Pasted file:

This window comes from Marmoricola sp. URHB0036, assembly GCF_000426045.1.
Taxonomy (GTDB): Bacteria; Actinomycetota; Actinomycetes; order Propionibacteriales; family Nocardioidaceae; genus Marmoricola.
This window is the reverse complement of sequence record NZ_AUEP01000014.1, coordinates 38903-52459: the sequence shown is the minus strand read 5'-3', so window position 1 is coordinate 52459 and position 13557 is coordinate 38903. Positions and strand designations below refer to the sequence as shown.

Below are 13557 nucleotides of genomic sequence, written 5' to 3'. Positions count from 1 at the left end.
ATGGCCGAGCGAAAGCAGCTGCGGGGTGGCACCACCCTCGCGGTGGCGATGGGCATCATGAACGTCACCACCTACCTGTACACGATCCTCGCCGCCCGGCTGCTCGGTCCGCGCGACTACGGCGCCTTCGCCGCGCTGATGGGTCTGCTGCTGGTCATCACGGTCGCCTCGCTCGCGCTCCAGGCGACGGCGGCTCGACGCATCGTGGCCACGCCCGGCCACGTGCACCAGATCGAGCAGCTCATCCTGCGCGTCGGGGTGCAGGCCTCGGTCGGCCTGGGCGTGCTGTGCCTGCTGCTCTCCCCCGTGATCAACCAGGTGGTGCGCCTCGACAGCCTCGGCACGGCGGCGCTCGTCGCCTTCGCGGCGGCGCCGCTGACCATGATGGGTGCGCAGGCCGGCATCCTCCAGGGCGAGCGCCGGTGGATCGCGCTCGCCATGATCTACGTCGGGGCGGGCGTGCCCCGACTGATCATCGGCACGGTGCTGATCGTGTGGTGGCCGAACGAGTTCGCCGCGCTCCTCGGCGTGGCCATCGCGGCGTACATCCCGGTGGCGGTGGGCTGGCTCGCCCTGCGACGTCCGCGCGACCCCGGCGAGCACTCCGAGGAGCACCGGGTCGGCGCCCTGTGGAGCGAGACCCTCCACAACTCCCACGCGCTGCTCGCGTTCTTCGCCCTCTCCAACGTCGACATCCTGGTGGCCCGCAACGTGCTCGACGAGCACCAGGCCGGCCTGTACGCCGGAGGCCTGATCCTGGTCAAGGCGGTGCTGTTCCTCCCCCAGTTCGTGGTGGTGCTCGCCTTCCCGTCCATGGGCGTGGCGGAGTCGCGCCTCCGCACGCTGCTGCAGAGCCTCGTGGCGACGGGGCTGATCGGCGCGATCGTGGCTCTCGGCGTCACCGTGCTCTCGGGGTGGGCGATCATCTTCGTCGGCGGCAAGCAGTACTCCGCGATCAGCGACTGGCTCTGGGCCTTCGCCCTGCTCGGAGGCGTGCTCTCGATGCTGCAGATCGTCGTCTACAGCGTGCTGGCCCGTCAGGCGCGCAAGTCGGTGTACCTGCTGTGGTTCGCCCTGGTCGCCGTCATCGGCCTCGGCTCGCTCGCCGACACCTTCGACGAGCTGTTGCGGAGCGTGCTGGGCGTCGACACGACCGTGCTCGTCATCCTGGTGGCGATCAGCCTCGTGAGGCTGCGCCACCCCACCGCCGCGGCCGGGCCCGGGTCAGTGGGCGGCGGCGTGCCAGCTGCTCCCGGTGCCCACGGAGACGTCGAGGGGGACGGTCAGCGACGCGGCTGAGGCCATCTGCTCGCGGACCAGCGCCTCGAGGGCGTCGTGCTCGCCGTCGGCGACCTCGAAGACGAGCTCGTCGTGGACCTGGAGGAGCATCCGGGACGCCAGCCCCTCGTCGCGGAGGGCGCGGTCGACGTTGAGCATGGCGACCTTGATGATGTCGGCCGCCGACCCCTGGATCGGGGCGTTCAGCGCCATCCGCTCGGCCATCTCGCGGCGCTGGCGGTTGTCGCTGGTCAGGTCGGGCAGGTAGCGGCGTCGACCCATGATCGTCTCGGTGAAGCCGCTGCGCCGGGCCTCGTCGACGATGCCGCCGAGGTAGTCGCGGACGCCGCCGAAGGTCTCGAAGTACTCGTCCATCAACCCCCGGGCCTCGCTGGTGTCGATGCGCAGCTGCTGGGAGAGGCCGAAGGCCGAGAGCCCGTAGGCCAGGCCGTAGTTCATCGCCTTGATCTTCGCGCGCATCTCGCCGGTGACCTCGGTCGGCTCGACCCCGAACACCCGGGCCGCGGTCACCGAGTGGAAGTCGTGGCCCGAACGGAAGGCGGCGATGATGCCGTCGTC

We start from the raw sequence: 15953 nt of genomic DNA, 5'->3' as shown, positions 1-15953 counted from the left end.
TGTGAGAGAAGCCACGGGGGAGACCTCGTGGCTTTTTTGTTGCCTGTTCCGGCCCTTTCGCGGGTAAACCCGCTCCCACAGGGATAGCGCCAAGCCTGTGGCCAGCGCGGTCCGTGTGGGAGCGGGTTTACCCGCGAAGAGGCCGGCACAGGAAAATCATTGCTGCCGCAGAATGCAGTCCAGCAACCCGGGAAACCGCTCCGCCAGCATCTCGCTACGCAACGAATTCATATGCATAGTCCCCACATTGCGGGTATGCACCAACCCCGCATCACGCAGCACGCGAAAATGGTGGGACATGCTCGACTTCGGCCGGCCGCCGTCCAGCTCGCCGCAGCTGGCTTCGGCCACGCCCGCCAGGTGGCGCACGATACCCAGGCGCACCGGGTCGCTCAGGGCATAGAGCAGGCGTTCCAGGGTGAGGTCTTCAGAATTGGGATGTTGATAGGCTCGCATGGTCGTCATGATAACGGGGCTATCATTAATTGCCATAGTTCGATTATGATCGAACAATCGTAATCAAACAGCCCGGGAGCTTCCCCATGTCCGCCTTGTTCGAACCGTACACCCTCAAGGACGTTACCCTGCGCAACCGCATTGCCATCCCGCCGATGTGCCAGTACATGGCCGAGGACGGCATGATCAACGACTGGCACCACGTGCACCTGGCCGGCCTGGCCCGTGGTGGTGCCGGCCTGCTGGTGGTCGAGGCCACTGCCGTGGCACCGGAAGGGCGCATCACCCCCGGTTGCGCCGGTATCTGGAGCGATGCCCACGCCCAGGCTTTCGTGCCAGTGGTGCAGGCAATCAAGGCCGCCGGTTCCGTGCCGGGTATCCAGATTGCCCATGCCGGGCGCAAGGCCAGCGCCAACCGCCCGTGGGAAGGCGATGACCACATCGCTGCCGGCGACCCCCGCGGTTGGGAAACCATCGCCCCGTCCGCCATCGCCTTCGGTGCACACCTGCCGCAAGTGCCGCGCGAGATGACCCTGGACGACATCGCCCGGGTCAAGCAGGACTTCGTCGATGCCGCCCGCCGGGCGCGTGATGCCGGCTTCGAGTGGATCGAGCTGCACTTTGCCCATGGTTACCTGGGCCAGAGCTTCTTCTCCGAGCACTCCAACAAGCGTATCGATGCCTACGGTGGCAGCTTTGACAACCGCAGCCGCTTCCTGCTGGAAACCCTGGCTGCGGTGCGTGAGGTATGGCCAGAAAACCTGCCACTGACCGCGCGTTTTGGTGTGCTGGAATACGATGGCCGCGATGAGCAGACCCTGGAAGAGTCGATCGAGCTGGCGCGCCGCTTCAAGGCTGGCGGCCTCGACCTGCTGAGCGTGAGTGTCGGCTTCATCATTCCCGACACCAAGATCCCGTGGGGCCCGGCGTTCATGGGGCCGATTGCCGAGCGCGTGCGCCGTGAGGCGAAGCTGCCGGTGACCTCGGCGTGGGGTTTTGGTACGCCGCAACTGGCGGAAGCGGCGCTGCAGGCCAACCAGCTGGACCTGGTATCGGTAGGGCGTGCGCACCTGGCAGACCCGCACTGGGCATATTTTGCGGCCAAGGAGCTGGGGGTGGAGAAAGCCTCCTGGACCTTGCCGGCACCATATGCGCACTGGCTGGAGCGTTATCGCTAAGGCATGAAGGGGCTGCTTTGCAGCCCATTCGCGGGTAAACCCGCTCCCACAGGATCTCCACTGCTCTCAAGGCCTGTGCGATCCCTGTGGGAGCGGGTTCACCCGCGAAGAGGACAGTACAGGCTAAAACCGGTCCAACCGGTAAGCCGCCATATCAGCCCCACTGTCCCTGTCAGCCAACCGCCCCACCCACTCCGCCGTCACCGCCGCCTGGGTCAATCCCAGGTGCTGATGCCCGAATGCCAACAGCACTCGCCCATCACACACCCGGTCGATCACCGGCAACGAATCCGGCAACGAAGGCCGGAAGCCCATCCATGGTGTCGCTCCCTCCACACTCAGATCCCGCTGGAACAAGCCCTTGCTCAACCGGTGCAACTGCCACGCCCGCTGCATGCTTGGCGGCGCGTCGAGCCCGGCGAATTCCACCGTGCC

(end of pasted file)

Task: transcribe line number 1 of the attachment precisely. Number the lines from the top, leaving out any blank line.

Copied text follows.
This window comes from Marmoricola sp. URHB0036, assembly GCF_000426045.1.